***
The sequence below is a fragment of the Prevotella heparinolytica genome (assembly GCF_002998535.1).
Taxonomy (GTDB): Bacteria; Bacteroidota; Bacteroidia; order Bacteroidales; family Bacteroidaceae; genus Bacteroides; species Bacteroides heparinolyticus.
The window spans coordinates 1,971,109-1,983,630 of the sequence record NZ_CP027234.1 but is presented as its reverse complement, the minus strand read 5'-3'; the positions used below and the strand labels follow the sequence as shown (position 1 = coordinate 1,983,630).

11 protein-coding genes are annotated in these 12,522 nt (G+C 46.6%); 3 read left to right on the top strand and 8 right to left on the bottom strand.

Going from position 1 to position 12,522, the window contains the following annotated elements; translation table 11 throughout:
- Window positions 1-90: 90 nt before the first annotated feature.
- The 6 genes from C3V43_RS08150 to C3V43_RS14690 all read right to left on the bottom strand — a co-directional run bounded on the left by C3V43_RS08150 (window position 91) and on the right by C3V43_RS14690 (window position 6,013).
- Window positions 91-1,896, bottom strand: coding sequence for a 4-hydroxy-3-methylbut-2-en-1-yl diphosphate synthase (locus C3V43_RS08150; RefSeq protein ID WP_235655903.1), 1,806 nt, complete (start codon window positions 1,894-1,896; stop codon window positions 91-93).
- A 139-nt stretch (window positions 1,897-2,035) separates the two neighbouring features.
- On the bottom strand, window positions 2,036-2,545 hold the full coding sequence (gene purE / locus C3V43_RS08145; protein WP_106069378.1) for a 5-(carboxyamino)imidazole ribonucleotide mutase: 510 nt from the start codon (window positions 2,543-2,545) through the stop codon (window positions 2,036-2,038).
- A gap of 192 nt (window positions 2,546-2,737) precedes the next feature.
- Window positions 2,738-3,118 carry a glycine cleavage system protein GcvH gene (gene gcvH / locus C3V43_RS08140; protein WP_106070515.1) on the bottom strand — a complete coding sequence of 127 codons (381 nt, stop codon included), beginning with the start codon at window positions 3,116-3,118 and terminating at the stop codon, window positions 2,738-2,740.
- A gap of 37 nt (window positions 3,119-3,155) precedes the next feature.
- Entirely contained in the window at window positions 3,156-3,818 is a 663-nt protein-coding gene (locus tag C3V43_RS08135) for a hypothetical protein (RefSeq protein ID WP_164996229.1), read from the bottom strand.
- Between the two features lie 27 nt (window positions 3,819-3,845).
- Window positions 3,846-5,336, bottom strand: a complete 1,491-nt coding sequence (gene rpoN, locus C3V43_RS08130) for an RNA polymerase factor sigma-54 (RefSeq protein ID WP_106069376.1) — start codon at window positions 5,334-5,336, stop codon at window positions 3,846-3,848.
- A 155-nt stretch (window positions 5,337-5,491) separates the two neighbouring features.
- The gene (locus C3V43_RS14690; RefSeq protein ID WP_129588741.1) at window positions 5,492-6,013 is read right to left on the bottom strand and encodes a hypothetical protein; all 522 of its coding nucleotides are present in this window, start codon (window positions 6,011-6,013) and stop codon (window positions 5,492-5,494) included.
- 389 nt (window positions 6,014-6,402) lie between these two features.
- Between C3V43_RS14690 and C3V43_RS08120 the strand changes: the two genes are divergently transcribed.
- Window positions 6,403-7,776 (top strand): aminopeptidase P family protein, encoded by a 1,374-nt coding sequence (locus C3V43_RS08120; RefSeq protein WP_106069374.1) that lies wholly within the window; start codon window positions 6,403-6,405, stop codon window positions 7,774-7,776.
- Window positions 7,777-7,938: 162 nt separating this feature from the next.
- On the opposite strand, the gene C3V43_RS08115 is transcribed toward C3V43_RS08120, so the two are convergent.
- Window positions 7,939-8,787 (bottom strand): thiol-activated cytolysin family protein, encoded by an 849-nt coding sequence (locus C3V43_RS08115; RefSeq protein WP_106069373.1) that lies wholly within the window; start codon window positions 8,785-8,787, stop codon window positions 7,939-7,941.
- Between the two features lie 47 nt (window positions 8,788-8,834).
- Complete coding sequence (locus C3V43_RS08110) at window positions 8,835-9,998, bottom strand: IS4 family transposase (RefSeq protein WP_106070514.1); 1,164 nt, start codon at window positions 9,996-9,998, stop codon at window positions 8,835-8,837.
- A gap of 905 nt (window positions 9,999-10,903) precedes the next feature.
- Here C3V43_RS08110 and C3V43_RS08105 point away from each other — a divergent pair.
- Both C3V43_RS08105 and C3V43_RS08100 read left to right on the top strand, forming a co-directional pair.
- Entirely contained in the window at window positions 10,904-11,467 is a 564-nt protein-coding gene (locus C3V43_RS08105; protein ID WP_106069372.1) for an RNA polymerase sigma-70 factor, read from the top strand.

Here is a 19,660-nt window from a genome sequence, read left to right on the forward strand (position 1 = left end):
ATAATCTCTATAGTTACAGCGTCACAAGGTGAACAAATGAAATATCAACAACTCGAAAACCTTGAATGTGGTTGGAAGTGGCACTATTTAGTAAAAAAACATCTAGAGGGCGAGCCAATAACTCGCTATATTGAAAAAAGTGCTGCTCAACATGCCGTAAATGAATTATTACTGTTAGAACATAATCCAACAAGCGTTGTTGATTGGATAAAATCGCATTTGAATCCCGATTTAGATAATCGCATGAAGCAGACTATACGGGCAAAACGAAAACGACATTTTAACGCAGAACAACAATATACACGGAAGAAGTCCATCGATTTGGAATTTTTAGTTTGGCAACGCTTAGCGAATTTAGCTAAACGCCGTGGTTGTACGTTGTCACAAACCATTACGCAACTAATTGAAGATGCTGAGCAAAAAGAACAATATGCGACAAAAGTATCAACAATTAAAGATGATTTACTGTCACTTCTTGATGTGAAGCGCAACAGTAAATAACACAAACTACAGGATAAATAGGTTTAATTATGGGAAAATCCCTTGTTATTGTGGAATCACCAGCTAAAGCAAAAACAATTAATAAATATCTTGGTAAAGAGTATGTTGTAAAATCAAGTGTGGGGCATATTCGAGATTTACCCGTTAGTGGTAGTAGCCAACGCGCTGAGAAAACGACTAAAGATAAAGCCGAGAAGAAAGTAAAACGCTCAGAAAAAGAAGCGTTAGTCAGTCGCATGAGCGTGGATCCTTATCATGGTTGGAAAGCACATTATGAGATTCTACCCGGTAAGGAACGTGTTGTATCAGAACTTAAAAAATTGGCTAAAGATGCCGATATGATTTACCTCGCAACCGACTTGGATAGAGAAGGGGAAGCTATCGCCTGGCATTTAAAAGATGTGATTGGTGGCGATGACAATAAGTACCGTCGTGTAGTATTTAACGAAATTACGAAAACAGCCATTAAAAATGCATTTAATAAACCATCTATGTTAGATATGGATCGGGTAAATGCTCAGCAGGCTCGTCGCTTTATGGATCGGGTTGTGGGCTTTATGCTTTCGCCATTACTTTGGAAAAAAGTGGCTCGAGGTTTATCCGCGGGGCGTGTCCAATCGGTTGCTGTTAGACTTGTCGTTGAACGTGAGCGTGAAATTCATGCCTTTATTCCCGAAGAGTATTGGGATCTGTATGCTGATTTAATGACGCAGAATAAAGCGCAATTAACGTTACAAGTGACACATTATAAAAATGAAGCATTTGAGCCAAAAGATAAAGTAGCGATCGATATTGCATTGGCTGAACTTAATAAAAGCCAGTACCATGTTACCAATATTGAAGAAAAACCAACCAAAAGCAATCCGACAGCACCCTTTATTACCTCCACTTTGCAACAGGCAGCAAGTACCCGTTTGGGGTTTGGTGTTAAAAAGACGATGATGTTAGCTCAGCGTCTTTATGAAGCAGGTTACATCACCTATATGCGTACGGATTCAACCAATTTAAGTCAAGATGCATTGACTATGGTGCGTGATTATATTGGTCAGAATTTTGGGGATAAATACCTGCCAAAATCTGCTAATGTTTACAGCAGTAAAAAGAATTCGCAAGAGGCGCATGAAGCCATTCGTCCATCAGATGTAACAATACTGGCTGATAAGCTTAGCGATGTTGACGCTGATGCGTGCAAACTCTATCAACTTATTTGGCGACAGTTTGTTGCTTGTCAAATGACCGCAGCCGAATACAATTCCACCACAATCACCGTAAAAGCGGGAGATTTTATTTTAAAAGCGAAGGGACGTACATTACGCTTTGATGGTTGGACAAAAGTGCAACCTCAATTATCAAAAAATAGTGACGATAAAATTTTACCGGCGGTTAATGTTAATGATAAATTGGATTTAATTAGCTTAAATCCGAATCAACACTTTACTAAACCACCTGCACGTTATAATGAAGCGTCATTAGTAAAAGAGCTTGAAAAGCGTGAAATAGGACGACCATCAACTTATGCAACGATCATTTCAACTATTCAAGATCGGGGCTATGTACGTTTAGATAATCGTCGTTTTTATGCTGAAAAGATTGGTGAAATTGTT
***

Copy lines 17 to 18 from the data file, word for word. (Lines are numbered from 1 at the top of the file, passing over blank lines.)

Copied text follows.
- A 155-nt stretch (window positions 5,337-5,491) separates the two neighbouring features.
- The gene (locus C3V43_RS14690; RefSeq protein ID WP_129588741.1) at window positions 5,492-6,013 is read right to left on the bottom strand and encodes a hypothetical protein; all 522 of its coding nucleotides are present in this window, start codon (window positions 6,011-6,013) and stop codon (window positions 5,492-5,494) included.